Here’s how you can save threatened bees in 6 simple steps

15 Aug 201643 Shares

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It’s no secret that bees are under immense threat across the globe, sparking newfound enthusiasm from the public to help out. In Ireland, we’re no different.

A few months ago, a detailed report into pollinators in Ireland made for worrying reading, with one-third of Ireland’s near-100 bee species under threat of extinction.

The report, called Gardens: actions to help pollinators, was part of an all-Ireland pollinator plan that spans 2015-2020.

Bees

The idea is simple and perhaps more local than many expected. We need bees to keep pollinating, as it helps crops in more ways than you might think.

Bees need an environment where they can survive and, given so many species are under threat around the world, national initiatives are cropping up everywhere. Your garden, it turns out, is the starting point.

But how can we save the bees? We spoke with John McMullan of the Fingal North Dublin Beekeepers’ Association, who was plain and clear: keep it simple, don’t mess around.

“They get on far better without us,” he said, pinning most of the bees’ problems on humans and our interference with the wild animals’ environment.

McMullan’s group runs annual beekeeping courses to encourage the public to get involved and, from just a brief discussion, we garnered enough tips to help even the most amateur of enthusiasts to make a difference.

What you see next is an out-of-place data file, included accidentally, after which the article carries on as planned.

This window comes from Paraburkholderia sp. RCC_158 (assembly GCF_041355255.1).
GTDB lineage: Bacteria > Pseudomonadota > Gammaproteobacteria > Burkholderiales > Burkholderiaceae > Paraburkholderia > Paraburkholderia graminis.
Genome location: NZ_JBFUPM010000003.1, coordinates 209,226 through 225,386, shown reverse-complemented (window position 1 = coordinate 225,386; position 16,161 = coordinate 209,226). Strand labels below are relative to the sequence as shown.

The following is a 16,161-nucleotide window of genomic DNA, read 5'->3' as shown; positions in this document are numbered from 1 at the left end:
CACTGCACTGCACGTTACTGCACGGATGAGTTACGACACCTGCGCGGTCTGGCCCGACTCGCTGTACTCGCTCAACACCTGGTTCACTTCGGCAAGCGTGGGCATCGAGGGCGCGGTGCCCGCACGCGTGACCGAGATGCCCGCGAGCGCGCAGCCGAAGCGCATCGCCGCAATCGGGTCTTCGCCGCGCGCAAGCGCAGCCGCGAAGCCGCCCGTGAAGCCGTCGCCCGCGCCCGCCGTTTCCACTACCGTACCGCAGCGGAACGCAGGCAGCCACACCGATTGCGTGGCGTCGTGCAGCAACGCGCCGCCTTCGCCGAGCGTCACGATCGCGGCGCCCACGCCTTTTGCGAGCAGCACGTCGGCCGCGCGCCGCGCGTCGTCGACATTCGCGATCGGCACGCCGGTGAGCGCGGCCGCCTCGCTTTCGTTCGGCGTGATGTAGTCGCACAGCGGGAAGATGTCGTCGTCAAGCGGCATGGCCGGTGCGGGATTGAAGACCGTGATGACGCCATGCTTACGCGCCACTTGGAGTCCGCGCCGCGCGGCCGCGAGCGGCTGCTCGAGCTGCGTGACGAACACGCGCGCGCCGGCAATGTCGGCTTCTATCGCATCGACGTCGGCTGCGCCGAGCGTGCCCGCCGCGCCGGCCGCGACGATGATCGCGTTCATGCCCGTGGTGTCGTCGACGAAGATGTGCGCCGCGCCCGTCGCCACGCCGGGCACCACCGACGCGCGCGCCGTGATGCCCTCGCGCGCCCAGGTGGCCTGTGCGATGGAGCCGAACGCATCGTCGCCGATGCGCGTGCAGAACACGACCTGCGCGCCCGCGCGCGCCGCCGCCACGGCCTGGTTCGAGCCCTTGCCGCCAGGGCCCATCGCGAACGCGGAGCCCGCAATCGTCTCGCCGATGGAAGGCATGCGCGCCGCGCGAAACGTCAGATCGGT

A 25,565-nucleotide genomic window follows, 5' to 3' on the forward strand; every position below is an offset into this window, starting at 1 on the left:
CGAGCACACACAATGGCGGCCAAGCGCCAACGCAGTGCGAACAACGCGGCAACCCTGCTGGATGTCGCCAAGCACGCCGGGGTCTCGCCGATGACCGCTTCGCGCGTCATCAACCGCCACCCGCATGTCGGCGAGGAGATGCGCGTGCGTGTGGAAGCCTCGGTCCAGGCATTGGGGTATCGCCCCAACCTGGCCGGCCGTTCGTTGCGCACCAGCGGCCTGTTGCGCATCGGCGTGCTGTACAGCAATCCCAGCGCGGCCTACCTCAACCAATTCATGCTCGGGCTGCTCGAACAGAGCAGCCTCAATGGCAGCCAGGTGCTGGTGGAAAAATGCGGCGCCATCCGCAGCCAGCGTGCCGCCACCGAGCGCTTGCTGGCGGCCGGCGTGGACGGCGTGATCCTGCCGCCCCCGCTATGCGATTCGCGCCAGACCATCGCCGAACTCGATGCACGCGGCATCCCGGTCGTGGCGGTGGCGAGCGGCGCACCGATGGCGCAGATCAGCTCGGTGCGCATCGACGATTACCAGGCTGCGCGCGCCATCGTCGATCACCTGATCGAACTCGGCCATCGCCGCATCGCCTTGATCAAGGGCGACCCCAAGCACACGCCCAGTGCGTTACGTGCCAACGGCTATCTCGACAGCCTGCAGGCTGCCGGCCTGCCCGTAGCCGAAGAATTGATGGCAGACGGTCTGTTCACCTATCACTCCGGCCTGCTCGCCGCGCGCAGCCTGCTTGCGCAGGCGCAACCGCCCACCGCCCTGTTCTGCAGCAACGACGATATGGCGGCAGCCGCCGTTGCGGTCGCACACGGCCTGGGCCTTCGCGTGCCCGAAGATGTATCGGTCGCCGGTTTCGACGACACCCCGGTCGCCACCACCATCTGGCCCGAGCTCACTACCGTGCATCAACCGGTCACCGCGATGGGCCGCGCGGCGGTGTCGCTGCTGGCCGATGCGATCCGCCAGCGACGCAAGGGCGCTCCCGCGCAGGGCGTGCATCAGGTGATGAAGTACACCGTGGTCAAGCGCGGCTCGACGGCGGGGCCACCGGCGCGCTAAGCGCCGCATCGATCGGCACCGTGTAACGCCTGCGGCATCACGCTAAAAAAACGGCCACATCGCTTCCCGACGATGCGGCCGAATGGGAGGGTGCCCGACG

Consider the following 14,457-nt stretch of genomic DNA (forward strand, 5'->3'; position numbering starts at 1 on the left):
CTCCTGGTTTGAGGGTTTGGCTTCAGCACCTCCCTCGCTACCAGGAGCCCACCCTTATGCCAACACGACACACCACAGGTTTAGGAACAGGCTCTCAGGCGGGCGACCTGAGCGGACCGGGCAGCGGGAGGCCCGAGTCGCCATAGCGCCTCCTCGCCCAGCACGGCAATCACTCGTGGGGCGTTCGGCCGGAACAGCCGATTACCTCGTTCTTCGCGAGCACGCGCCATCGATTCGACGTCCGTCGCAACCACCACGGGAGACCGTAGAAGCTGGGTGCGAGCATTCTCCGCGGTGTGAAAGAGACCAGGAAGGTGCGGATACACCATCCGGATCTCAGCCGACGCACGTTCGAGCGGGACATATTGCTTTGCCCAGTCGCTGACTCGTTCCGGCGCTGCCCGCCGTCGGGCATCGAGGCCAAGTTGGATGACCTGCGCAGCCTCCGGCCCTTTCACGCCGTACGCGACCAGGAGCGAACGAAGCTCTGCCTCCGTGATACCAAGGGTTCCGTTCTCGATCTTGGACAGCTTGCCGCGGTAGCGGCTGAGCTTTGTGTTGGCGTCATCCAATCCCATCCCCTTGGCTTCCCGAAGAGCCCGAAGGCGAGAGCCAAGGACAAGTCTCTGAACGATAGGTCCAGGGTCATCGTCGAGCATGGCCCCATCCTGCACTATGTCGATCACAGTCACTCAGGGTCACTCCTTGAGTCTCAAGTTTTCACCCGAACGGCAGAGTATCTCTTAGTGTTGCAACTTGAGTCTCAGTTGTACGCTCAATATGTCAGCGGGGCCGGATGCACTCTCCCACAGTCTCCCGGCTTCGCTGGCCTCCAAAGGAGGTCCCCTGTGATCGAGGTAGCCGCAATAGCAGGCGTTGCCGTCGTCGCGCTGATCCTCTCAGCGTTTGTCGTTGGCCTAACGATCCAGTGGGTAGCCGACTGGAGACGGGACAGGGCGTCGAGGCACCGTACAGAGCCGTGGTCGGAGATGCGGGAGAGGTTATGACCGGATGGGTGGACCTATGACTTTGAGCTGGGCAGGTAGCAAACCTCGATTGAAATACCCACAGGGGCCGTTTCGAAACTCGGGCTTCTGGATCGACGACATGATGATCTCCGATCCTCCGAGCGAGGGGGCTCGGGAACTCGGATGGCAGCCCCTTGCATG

Don’t cut your grass

Bees are wild animals, but it’s the same for all species: requirement No 1 is food.

“It’s no mystery. They depend on a food supply,” said McMullan. “For bees, that is pollen (for protein) and nectar (for carbohydrates).” This means keeping the right plants and flowers blooming in your garden.

Bee food

Bee getting some of that sweet nectar. Image via Shutterstock

“For bees to thrive, you need plants that complement the pollen and nectar cycle. In your back garden, you have some that do and some that don’t. For example, daisies don’t help, roses are not very good either. On the other hand, dandelions are fantastic for both nectar and pollen.”

The best way for many of these to grow is by letting them. Don’t cut your grass as often, let the wildlife flourish.

Wait, do cut your grass

Of course, letting everything get out of hand is not an ideal scenario either, with McMullan admitting he himself gets involved to help the process along.

Comfrey, lungwort, lavender, catmint, and heather are all great food sources for bees. “I leave my garden grow, I then cut it down once or twice around May to bring along clovers in June and July,” he said, “that is wonderful for bees.”

This way, the grass stays at a manageable level, the regulation of plant and flower growth is aided, and the local bee populations have the opportunity to thrive.

Join a club

With membership numbers nearly five-times that of a decade ago, Fingal North Beekeepers’ Association is just one of many groups that entry-level enthusiasts are encouraged to get involved with.